Monday, March 07, 2022

12 or 20 (second series) questions with Oscar Oswald

Oscar Oswald is the author of IRREDENTA, an Editor’s Choice manuscript to be published by Nightboat Books in 2021. The collection engages the pastoral tradition from the American context of Thoreau, Stein, and Niedecker. His poetry has appeared in The Antioch Review, Colorado Review, Denver Quarterly, Blackbox Manifold, and Fence, among other journals. He has a PhD in English and Creative Writing from the University of Nevada Las Vegas, where he was a Black Mountain Fellow. He has also served as an Assistant Editor for Noemi Press and as the Poetry Editor for Witness.

1 - How did your first book change your life? How does your most recent work compare to your previous? How does it feel different?

Irredenta is my first and only book. I wrote it during the Trump administration, living in Las Vegas where he announced his run. My neighborhood was Paradise - an airport landing lane -  and I was escaping to the Mojave whenever possible. I began the book trying to work through the bluntness and impossibilities of Las Vegas, and I ended up studying cactuses. That trajectory reflects my consideration of political poetry and what political poetry is. Political poetry is pastoral.

2 - How did you come to poetry first, as opposed to, say, fiction or non-fiction?

Fiction never. When I was in high school I liked poetry, I wrote it on my own. I fought against my teachers in terms of what literature was and poetry seemed like the field on which to fight that fight, privately. I was watching David Lynch and John Carpenter and I was writing loud music like the Comets on Fire and Erase Errata. I think that there is an experience to literature that exceeds the ingenuity or craft of the writer, and that the words which drive a poem are its most important things (i.e., words don’t have to mean anything for literature to mean something). There is no conclusion to a poem - it opens at the end. You read again. That’s all you do and I like that. I tune out once there is something prior to or absent from the act of reading and surprise.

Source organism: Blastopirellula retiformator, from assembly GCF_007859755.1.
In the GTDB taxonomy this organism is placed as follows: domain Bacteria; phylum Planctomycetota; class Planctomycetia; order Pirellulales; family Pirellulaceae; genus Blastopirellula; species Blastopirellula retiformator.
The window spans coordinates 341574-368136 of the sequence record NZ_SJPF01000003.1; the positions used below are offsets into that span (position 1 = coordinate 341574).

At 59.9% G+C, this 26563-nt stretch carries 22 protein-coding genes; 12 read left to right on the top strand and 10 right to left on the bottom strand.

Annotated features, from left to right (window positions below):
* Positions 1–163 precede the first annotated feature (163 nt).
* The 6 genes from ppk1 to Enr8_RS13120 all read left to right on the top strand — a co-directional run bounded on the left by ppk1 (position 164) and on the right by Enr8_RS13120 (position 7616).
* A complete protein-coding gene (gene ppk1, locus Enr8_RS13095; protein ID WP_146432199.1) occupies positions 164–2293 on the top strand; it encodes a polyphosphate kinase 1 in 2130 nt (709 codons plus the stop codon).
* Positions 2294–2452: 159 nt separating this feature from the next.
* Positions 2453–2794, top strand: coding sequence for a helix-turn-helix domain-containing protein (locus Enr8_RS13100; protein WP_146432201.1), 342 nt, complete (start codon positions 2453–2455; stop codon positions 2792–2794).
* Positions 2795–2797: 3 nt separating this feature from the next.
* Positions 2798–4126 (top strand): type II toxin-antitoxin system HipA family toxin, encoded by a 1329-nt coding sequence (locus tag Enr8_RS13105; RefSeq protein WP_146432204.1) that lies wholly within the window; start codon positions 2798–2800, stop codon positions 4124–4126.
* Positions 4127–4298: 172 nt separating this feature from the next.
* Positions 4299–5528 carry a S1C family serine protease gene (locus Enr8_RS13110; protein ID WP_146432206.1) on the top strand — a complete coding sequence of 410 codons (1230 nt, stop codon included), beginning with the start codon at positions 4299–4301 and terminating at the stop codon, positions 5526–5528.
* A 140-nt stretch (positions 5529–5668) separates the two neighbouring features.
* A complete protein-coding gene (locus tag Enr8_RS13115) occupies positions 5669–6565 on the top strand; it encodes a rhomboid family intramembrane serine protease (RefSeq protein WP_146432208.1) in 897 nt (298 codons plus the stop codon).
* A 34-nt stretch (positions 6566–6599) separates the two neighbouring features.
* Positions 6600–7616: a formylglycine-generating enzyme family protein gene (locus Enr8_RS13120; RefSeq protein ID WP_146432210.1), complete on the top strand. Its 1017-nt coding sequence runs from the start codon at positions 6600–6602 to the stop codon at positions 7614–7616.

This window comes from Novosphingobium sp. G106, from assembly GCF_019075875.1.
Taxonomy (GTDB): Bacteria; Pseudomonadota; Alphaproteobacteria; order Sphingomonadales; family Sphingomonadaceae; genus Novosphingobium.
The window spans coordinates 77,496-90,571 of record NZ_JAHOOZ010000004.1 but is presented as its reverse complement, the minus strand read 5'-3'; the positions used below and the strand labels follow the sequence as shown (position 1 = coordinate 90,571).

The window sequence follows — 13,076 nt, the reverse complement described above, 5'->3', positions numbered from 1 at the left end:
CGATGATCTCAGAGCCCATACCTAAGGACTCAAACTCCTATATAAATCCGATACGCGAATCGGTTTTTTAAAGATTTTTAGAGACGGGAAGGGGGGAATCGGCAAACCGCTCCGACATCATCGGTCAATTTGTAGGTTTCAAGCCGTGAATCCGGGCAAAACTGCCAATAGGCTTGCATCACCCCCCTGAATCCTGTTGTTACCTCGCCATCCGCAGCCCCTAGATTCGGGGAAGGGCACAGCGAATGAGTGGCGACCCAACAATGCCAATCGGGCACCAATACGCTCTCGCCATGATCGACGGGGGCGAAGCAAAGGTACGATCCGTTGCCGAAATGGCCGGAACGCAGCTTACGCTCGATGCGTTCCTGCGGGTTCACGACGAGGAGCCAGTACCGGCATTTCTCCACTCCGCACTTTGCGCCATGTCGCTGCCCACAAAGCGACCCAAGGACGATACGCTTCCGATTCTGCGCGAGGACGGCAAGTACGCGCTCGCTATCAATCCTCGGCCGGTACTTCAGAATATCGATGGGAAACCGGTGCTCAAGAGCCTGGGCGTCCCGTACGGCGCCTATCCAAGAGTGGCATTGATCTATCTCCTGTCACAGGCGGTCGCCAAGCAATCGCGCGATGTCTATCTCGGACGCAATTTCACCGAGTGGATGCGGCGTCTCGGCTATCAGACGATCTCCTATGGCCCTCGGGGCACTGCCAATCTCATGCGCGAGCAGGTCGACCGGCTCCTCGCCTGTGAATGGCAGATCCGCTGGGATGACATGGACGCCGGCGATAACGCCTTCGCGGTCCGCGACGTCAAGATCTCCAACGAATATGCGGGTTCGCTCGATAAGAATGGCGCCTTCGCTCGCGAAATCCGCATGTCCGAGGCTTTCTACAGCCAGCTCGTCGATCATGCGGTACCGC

3 - How long does it take to start any particular writing project? Does your writing initially come quickly, or is it a slow process? Do first drafts appear looking close to their final shape, or does your work come out of copious notes?

My writing turns on what’s at hand, and so the time for any poem is dependent on my mode, which changes with the project. I used to craft poems from parts, like a collage, chopping and dragging lines until I got the poem where I wanted it. That took a long time and lots of pages and patience. During COVID I gave that up. I started writing without editing, without looking back, practicing the Keatsian poetics of passivity that people like Jack Spicer carried into the 20th century. Keep the mistakes, wrong turns, don’t polish, trust the invention, it’s not my poem, I’m a reader… I don’t know where I’m going next.

4 - Where does a poem usually begin for you? Are you an author of short pieces that end up combining into a larger project, or are you working on a "book" from the very beginning?

I find the book from writing poems. I start with pieces by hand, pieces of impressions or interruptions, working with an atmosphere of ideas or a pose (like a mode). I type those up, take what I like, lose the rest. I write a lot, reflect, edit, type, edit, write again. I want to write against myself to get somewhere I didn’t think to go.

5 - Are public readings part of or counter to your creative process? Are you the sort of writer who enjoys doing readings?

I’ve never loved readings, but some of that is because I don’t enjoy sitting dutifully in bookstores or cafes or bars, hunched and quiet and zoning in and out, which is how most of them are for me. That said, I do have some readings I remember fondly: Alice Notley echoing the chapel at Reed College, Donald Revell and a moth around his head in Spokane, Brian Teare gently turning pages at a letterpress in Portland, Gillian Conoley cool on Zoom in the pandemic… I have not given many readings myself, but I’ve never lived among a reading community, so that could change. I can pull out my theater training and put on a show if need be.